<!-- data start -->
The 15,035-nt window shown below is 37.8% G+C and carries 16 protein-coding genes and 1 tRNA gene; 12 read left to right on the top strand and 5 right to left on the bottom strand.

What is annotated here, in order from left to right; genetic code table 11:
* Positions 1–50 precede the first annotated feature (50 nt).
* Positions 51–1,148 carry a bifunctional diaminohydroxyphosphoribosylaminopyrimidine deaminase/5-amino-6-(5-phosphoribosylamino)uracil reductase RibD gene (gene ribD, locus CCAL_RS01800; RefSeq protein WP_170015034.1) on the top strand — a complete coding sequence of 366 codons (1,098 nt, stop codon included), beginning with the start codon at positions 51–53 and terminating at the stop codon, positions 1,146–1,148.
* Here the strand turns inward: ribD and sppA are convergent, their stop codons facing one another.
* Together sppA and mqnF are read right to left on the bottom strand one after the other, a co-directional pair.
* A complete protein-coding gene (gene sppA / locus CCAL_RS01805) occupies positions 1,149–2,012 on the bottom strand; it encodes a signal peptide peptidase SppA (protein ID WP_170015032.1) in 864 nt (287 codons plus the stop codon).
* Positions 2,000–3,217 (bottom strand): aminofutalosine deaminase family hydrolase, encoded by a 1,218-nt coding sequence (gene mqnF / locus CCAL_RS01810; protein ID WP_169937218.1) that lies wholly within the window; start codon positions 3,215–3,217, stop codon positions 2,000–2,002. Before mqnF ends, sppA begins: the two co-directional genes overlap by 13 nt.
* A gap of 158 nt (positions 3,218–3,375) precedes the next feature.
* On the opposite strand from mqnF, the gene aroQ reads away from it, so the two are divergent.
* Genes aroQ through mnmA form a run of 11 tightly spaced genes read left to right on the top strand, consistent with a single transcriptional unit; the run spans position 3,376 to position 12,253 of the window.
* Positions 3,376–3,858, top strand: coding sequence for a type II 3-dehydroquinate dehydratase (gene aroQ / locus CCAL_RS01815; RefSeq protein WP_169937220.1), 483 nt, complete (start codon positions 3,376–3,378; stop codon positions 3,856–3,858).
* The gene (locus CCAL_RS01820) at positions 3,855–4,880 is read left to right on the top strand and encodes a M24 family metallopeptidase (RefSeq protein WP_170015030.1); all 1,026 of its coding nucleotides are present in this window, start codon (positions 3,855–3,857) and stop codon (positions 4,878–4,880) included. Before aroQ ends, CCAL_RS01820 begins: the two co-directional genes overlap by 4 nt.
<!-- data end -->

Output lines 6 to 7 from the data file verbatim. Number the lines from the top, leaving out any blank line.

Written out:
* Together sppA and mqnF are read right to left on the bottom strand one after the other, a co-directional pair.
* A complete protein-coding gene (gene sppA / locus CCAL_RS01805) occupies positions 1,149–2,012 on the bottom strand; it encodes a signal peptide peptidase SppA (protein ID WP_170015032.1) in 864 nt (287 codons plus the stop codon).